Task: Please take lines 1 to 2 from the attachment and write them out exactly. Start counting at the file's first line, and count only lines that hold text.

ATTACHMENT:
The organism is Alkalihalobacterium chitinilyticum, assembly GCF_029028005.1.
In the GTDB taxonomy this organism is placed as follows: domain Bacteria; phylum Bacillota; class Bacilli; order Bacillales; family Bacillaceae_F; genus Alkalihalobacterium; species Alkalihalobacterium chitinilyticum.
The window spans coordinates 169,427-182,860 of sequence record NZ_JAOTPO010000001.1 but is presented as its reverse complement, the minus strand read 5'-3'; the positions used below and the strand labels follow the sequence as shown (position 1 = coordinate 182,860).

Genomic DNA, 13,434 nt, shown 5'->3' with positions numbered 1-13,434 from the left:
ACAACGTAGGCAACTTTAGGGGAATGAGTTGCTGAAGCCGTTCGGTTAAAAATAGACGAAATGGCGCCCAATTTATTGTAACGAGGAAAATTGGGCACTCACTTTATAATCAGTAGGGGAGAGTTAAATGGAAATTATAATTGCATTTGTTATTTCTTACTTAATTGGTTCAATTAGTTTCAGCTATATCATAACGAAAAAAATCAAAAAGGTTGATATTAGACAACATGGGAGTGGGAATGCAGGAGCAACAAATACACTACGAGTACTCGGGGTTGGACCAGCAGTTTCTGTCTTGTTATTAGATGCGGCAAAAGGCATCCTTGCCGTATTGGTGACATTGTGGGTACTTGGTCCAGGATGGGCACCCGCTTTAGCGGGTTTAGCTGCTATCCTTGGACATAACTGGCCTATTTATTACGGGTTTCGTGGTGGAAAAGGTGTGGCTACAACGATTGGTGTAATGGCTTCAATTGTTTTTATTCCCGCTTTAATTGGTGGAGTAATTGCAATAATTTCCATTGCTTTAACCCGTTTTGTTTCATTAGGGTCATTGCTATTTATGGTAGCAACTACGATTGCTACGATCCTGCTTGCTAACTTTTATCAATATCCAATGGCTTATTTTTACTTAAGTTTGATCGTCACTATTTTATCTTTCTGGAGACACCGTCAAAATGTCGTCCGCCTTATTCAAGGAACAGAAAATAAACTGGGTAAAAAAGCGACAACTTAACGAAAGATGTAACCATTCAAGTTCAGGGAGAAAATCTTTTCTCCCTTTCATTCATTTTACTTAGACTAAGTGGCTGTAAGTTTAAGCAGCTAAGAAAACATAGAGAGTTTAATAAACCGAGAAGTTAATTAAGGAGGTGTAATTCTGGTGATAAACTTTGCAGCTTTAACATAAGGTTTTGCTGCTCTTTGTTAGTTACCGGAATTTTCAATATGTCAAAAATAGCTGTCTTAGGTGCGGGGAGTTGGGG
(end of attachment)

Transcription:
The organism is Alkalihalobacterium chitinilyticum, assembly GCF_029028005.1.
In the GTDB taxonomy this organism is placed as follows: domain Bacteria; phylum Bacillota; class Bacilli; order Bacillales; family Bacillaceae_F; genus Alkalihalobacterium; species Alkalihalobacterium chitinilyticum.